The following review, by Abhijeet Paul, was originally published in Critical Inquiry.
In the three chapters—more like three theses—Lordon explores the reasons for our general desire to be enslaved by modern work and the workplace. This justifies the title of the book: we are willing slaves of capital—it would not be otherwise. Further, Lordon emphasizes, there is no voluntary, but only passionate, servitude.
Governments can no longer afford to compensate the victims of earthquakes, hurricanes and tsunamis, or rebuild infrastructure. The tax revenues just aren’t there. So they’re selling insurance bonds to private investors. In an article recently published by Le Monde Diplomatique, the opening paragraphs of which we publish here, Razmig Keucheyan charts the horrendous new developments of finance capitalism.
Last November, super-typhoon Haiyan struck the Philippines, killing more than 6,000 people, damaging or destroying 1.5m homes and causing $13bn damage. Three months later, insurance brokers Munich Re and Willis Re, accompanied by representatives of the UN international strategy for disaster reduction (UNISDR), presented a new financial product to members of the Philippine senate: it was intended to make up for the supposed deficiencies of state provision against major climate-related disasters. The Philippines risk and insurance scheme for municipalities (PRISM) is a high-yield security that municipalities would offer to private investors (1), who would receive an attractive rate of interest, subsidised by the state, but would lose their investment in the event of a disaster of a given scale and severity.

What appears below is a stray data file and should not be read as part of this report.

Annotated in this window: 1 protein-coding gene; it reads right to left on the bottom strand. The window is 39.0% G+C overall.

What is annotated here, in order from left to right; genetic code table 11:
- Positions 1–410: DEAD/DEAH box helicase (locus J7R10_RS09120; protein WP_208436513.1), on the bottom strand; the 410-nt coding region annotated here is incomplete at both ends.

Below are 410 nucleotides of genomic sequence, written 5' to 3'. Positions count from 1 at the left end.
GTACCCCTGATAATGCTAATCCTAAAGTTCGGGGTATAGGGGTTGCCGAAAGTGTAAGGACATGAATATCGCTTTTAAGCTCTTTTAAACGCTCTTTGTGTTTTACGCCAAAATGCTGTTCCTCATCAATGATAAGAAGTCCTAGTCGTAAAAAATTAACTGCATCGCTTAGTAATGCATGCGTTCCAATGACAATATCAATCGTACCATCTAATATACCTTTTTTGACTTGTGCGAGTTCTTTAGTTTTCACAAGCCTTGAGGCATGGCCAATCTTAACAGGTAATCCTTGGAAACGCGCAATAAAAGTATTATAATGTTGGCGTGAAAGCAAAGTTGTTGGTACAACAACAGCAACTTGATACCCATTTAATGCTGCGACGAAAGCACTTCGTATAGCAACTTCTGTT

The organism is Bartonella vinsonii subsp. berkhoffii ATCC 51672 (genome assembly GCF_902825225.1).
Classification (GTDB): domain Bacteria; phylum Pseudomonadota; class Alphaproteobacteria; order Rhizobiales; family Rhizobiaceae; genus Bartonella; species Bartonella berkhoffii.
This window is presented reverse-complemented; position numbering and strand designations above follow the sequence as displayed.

To launch Set 7 in our Radical Thinkers series, we ran a competition last week to win a copy of every available book published in the series so far.
After a week of frenzied-question posting and a website crash in the face of Radical Thinkers popularity, I’m delighted to announce the winners and runners-up!
Fortnightly from the 9th of April, 2013, at the Institute of Contemporary Arts (ICA), London, five engaging speakers will be introducing the thought of Ludwig Feuerbach, Simon Critchley, Max Horkheimer, Alain Badiou and Wilhelm Reich. These events will span themes from sexuality to economics, idealism to ethics, covered in the author’s books in the new set of Radical Thinkers.
Set 7, released this month, is the latest addition to the series. These beautifully designed books have been described by Owen Hatherley as “a compendium of left-wing philosophical and political thought.”
The following provides a brief introduction to the thinkers and offers some related preparatory materials.